The Los Angeles Lakers and Kobe Bryant, who hasn't played since tearing his Achilles tendon in April, signed a two-year extension on Monday. Our J.A. Adande and Israel Gutierrez discuss what the deal means for L.A., and what could be in store for two other faces of their franchises: Derrick Rose and Dwyane Wade.
J.A.: Believe it or not, there's a way to link the two biggest, diametrically opposed stories of the week: Derrick Rose's injury and Kobe Bryant's contract. I take the $48.5 million contract Kobe signed -- while he had missed every game of the season to date -- as a sign that there's still a corner of the harsh sports world where there's room for expressing appreciation and gratitude, no matter the hit to the salary cap.
I'm hoping there's a time that sentiment comes into play for Rose. As disappointing as the past two years have been, and as realistic as it might be that he'll never be the same player he was, when it's time to decide his future in Chicago I hope the Bulls remember he took them to their only Eastern Conference finals since Michael Jordan left in 1998.
Israel: See, I don't see Kobe's contract as simply a thank you for all the years of amazing basketball. It's a business decision that keeps Lakers fans showing up to see arguably the biggest celebrity in that city. It still allows them to make a run at another major player next year. And frankly, in the LeBron-in-his-prime era, would there be any sort of guarantee that even with a superstar cast around him (ahem, Dwight Howard, Steve Nash, Pau Gasol) Kobe and the Lakers would even reach a Finals? By paying Kobe that much without even negotiating, the Lakers guarantee they have a satisfied-yet-motivated Kobe, an entertained fan base and a chance to put together a quality team -- even if it's not the "dream team" many believed could've been built.
See, I don't see Kobe's contract as simply a thank you for all the years of amazing basketball.
"-- Israel Gutierrez
This is also the way Kobe would've preferred it. He wants to be the reason the Lakers win another title, but not because he was a nice guy, gave up money and brought in a couple of superstars that would diminish his role. He wants to be the leading man. He wants players to take a discount to play with him, not the other way around. Call that what you want -- some have used the word selfish -- but it's consistent with who Kobe has been his entire career. Kobe's value is far greater to the Lakers than it would've been to any other team. So if you can't guarantee yourself a title in the next two years, at least you can guarantee the organization keeps making lots of money and the Kobe-Lakers relationship ends as one of the most storied in sports history.
J.A.: I think it's fair to call it selfish. His contract is not as team-friendly as Tim Duncan's (for one). But I wouldn't call Kobe greedy. He did leave some $16 million on the table. Anyone who thinks it's easy to pass on $16 million has never been in position to pass on $16 million. Also, notice how Howard wasn't praised for bailing on the extra $25 million the Lakers could give him last summer. Nor did the fact LeBron took less than the max to sign with Miami keep the critics at bay in 2010. So if there's no glory in taking less money, why should Kobe forfeit any additional millions?
Also, I'll buy Lakers general manager Mitch Kupchak's line of thinking: Rather than say the Lakers can no longer sign two max free agents, why can't Kobe count as one of the two? He could have been a free agent; now the Lakers are guaranteed to have him. And I'm not sure there were two realistic max guys for them to get. They weren't landing LeBron and Melo. And if they maxed, say Rudy Gay or Luol Deng, that would be even more suspect than what they gave Kobe.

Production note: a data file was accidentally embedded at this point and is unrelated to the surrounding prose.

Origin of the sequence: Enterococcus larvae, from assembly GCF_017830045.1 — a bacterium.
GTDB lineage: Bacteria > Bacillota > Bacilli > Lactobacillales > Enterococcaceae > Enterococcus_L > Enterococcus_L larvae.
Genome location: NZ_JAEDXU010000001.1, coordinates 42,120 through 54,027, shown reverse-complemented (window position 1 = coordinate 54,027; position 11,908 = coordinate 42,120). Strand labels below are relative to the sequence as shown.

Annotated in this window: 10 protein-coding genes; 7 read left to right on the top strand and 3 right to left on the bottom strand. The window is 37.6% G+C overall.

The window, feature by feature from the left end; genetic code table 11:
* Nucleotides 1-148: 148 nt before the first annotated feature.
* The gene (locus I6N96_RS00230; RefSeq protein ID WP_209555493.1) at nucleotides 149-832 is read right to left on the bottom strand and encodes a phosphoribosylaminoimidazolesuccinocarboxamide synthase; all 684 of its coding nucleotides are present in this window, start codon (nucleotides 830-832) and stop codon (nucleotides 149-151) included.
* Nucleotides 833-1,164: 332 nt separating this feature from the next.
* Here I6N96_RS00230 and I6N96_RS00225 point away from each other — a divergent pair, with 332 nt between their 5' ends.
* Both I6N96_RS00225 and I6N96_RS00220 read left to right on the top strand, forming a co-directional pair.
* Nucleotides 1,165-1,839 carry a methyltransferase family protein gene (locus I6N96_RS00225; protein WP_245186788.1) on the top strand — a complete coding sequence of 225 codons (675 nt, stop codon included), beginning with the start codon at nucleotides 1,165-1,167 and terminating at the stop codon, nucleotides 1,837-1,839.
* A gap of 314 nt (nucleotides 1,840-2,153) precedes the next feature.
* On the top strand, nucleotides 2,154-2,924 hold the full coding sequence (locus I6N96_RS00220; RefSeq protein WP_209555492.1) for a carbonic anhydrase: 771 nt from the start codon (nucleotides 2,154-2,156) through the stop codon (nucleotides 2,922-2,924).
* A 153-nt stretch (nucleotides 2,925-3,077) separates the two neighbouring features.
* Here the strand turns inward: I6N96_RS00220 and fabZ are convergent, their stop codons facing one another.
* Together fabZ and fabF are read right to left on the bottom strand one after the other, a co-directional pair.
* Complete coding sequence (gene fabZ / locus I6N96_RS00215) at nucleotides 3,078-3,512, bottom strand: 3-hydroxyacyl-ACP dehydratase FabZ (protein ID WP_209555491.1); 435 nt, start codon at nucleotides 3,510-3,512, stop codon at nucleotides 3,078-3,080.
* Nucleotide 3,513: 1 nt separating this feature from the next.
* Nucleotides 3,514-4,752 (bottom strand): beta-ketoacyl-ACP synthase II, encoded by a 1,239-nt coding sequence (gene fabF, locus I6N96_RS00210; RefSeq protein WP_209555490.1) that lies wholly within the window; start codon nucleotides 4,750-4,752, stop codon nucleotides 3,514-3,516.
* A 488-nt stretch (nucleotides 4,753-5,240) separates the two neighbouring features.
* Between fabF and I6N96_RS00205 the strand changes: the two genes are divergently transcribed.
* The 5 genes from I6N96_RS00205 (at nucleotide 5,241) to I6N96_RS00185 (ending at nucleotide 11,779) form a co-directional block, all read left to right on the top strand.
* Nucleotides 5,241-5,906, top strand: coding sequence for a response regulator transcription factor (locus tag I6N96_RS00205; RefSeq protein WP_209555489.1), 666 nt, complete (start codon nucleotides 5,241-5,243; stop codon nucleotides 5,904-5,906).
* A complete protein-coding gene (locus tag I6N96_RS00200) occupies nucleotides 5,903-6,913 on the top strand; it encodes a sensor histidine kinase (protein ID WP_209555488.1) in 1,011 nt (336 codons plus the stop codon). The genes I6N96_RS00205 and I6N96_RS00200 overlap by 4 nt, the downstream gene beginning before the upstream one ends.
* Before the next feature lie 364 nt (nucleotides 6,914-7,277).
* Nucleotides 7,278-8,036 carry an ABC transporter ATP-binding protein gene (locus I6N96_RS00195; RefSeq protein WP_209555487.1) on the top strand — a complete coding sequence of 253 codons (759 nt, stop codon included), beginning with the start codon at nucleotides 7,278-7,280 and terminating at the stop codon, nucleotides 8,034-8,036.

Back to Rose: Don't you think it's ironic that ever since the NBA adopted the "Derrick Rose Rule" for players who outperform their contracts, Rose has underperformed his contract? The owners felt sheepish enough about Rose winning the MVP in 2011 while making $5.5 million on his rookie scale contract that they allowed higher raises for young players who quickly reach such lofty status. Unfortunately for the Chicago Bulls, that means they'll end up paying Rose $34 million for playing 10 games over two seasons. The question is, does that get them off the hook down the road? Do they still owe Rose a lifetime achievement award like the contract the Lakers gave Kobe?
Israel: Rose needs to have a lifetime of games before we decide what he's owed. There's always a chance he'll never be the same player (that's not something I believe, by the way), and therefore his future contracts won't be anywhere near his current one. But that's part of the reason why, when you're young, you get what you can, when you can get it. Basketball isn't nearly as dangerous as football, and the money is guaranteed, but players such as Greg Oden and Brandon Roy will tell you that "overpaying" young, talented players is never a bad thing.
The more intriguing element to the Rose story, to me, is the near future. First, his recovery from the meniscus tear -- his medial tear isn't even considered as bad as Russell Westbrook's lateral tear -- should allow him to return at the start of next season (it's probably more time than he actually needs). What will the Bulls look like when he returns? We can be almost certain the team won't include Deng (free agent in 2014), Carlos Boozer (amnesty candidate) or Kirk Hinrich. If things go right for the Bulls, they could have Charlotte's first-round pick (it's only top-10 protected, and the Bobcats are currently in playoff position). If things go wrong for the remaining Bulls on the court this season, their own draft pick could be quite high in a loaded draft. And they'd still have some room to sign a significant player in free agency. To me, this is an OK scenario for Chicago. Sure, this year is another wasted one. But as long as you believe Rose will return at an All-Star level, the future looks pretty strong.